Brazil's governors take on Bolsonaro: We've previously written about the tensions between local and national governments over coronavirus response, but few places have had it as bad as Brazil. As COVID-19 infections surged in Brazil, the country's governors quickly mobilized – often with scarce resources – to enforce citywide lockdowns. Brazil's gangs have even risen to the occasion, enforcing strict curfews to limit the virus' spread in Rio de Janeiro. But Brazil's president, Jair Bolsonaro, has mocked the seriousness of the disease and urged states to loosen quarantines in order to get the economy up and running again. "Put the people to work," he said this week, "Preserve the elderly; preserve those who have health problems. But nothing more than that." In response, governors around the country – including some of his allies – issued a joint letter to the president, begging him to listen to health experts and help states contain the virus. The governor of Sao Paulo, Brazil's economic powerhouse, has even threatened to sue the federal government if Bolsonaro continues to undermine his efforts to combat the virus' spread.

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Governments of the developed world are finally responding with due sense of urgency, individually in 3 different ways.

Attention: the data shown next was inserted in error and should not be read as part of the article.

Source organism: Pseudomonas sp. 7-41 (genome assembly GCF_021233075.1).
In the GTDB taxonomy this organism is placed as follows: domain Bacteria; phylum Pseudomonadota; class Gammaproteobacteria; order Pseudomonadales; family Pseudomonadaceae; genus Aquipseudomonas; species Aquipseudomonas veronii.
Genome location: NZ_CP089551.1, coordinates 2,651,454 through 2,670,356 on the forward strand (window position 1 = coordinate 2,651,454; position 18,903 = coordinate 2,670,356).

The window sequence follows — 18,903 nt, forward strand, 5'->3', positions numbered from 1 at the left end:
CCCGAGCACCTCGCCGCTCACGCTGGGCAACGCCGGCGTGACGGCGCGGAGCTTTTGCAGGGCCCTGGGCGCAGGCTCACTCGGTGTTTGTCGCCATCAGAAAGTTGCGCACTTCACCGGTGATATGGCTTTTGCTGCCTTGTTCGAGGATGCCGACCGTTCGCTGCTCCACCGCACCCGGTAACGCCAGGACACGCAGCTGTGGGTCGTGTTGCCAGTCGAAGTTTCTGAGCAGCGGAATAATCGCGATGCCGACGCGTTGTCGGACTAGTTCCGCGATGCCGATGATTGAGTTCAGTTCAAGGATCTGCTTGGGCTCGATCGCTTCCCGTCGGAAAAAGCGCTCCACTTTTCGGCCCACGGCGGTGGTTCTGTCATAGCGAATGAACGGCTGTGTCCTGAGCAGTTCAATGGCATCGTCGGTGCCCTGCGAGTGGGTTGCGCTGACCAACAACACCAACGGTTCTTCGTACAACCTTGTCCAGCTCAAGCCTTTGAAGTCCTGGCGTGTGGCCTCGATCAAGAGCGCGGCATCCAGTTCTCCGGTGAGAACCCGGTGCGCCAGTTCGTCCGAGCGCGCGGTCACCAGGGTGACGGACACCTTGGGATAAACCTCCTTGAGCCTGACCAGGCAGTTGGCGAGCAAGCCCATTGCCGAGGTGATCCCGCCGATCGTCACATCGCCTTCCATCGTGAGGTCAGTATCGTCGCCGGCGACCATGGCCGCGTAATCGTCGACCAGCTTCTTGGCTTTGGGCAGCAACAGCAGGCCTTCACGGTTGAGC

1st, stand health care systems up so they won't get overwhelmed (late responses). The private & public sector together, building additional ICU beds, supply capacity and production of medical equipment and surge medical personnel in the US, Canada, across Europe & the UK. Unclear if we avoid a Northern Italy scenario. A couple days ago, Dr. Fauci from the NIH said he was hopeful. Epidemiologists and critical care doctors don't feel comfortable. Not in New York, Chicago, LA, Boston, Philadelphia, New Orleans. In Europe, particularly London, Madrid, Catalonia, Barcelona, might be significantly short.

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The major outbreaks of coronavirus in China, Europe, and the United States have garnered the most Western media attention in recent weeks. Yesterday, we went behind the headlines to see how Mexico and Russia are faring. Today, we'll look at three other potential hotspots where authorities and citizens are now contending with the worst global pandemic in a century.

Start with India. For weeks, coronavirus questions hovered above that other country with a billion-plus people, a famously chaotic democracy where the central government can't simply order a Chinese-scale public lockdown with confidence that it will be respected. It's a country where 90 percent of people work off the books— without a minimum wage, a pension, a strong national healthcare system, or a way to work from home.

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In the end, it took the coronavirus to break the year-long deadlock in Israeli politics. Prime Minister Benjamin "Bibi" Netanyahu will still face corruption charges, but he has yet another new lease on political life, as he and political rival Benny Gantz cut a deal yesterday: Bibi will continue as prime minister, with Gantz serving as Speaker of the Knesset, Israel's parliament. After 18 months, Gantz will take over as prime minister, but many doubt that will ever happen.